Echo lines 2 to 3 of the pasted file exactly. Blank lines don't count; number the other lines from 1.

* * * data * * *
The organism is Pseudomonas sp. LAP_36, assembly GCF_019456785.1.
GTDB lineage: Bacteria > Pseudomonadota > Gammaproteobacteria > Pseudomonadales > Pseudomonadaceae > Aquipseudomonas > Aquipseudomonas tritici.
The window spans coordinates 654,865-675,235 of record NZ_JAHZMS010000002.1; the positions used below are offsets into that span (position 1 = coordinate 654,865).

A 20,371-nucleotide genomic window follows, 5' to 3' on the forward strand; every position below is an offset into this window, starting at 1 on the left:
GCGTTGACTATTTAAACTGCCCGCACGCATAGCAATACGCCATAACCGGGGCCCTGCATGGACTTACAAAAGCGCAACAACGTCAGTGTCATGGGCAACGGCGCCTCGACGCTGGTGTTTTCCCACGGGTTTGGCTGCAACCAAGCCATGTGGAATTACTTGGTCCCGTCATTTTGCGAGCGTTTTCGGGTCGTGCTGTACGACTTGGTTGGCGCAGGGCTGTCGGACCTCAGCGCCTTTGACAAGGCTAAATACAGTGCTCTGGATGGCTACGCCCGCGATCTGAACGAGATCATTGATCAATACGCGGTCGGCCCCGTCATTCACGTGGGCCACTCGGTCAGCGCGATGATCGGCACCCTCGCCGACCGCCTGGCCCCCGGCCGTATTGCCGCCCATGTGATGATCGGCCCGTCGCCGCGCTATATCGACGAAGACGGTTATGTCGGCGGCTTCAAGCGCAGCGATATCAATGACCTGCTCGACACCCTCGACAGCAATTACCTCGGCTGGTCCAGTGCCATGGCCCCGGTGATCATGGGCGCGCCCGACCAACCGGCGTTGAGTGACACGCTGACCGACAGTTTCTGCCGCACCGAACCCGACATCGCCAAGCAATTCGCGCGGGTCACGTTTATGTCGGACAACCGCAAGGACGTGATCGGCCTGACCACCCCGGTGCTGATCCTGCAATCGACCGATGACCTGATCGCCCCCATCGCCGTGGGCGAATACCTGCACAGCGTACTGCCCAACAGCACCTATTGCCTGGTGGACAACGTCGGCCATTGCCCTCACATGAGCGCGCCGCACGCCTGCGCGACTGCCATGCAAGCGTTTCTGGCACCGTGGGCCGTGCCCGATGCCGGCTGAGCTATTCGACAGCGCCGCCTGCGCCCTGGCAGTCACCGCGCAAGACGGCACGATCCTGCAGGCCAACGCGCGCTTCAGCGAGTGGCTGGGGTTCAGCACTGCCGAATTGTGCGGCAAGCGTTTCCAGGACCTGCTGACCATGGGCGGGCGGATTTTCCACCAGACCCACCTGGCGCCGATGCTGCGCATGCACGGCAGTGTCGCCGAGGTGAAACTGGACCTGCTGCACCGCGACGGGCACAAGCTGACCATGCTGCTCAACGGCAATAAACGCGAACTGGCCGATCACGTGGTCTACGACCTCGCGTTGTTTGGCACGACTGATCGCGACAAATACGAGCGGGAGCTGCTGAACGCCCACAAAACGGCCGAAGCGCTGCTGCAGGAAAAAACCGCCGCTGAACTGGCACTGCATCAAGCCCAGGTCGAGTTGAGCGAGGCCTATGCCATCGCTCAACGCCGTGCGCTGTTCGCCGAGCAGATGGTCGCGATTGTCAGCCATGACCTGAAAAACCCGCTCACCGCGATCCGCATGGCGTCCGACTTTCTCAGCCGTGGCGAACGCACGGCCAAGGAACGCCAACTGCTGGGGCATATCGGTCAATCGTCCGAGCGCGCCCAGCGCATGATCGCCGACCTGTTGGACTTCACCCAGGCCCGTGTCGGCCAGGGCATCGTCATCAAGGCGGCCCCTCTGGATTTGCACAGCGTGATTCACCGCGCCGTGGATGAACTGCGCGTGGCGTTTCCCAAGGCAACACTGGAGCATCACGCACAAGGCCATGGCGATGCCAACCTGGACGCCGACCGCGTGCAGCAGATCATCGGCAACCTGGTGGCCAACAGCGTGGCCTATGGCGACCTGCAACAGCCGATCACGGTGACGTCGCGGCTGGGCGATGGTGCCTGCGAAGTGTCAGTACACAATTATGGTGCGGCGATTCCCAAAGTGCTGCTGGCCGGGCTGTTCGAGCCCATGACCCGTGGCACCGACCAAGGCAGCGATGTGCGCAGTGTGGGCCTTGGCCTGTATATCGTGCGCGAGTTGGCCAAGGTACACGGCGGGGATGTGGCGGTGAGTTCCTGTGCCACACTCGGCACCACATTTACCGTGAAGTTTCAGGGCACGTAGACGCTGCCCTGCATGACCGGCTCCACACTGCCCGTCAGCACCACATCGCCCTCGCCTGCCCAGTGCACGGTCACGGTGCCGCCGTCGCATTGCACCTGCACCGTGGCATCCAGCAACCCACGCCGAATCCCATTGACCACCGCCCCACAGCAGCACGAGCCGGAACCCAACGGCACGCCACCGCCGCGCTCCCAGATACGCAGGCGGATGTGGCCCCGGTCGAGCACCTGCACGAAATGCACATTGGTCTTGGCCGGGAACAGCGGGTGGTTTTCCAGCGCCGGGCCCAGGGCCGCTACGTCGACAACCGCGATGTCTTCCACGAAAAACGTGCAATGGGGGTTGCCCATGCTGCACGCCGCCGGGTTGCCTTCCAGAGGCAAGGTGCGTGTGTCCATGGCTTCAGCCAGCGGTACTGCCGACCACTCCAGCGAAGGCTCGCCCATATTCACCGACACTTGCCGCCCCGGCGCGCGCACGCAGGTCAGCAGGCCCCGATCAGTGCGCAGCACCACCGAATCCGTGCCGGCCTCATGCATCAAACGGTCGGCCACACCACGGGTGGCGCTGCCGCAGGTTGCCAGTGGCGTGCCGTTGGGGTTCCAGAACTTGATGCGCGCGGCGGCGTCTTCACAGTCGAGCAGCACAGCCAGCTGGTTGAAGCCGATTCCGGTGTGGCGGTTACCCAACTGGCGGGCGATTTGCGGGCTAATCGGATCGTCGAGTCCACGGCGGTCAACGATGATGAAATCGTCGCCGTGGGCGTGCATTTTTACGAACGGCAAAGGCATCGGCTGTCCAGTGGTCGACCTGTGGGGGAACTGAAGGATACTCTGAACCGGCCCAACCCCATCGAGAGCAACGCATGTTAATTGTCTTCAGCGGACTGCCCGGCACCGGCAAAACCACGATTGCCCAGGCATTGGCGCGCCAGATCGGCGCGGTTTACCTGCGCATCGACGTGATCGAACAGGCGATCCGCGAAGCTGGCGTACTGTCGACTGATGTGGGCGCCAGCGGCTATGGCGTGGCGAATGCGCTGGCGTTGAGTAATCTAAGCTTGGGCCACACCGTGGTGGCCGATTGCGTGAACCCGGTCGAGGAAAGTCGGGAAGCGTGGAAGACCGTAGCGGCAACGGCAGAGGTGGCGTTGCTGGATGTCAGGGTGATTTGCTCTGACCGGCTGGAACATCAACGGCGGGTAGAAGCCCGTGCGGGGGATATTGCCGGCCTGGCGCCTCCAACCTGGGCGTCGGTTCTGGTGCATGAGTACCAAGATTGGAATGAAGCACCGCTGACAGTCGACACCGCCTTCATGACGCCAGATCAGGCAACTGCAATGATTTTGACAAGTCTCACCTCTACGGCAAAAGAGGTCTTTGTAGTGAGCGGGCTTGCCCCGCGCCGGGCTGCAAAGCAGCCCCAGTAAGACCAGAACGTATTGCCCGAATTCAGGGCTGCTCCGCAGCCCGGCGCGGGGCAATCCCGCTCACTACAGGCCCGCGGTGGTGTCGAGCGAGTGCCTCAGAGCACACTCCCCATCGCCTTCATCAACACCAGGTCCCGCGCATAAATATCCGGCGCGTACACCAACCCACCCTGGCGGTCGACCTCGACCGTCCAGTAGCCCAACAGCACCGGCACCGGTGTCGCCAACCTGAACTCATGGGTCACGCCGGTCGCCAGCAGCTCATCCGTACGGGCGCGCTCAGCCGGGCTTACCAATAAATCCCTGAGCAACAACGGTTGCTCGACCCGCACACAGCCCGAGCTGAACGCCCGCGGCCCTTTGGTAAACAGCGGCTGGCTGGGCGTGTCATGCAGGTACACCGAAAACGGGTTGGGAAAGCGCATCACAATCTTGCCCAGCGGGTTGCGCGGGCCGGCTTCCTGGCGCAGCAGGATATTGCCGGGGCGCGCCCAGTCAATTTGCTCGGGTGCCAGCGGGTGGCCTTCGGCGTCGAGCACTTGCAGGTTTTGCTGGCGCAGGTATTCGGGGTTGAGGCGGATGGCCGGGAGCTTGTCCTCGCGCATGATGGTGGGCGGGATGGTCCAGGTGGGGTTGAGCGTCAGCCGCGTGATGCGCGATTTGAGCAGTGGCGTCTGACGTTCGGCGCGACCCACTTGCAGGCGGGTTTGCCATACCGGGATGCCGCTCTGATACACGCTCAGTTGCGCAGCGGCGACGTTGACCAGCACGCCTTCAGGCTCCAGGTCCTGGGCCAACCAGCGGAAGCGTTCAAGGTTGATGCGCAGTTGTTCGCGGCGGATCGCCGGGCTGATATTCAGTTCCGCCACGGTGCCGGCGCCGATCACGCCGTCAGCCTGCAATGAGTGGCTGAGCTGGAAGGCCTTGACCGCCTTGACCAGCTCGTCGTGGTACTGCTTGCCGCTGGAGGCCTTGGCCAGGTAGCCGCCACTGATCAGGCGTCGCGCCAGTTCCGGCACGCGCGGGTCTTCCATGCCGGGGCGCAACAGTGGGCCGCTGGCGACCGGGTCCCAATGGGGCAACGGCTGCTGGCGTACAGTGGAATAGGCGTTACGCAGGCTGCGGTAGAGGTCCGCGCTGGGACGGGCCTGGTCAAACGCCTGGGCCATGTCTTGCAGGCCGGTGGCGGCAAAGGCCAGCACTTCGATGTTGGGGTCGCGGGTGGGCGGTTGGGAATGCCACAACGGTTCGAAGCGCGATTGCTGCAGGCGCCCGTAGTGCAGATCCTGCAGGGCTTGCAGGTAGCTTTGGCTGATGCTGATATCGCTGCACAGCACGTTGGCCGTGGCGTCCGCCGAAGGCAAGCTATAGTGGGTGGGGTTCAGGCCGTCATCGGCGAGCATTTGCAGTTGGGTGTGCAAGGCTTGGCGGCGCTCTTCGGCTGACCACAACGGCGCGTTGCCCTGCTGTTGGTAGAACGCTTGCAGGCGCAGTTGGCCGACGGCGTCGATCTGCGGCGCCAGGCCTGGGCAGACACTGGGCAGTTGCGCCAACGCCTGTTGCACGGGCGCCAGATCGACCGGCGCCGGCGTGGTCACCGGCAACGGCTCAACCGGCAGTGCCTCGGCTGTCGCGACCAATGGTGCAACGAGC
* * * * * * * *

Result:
GTDB lineage: Bacteria > Pseudomonadota > Gammaproteobacteria > Pseudomonadales > Pseudomonadaceae > Aquipseudomonas > Aquipseudomonas tritici.
The window spans coordinates 654,865-675,235 of record NZ_JAHZMS010000002.1; the positions used below are offsets into that span (position 1 = coordinate 654,865).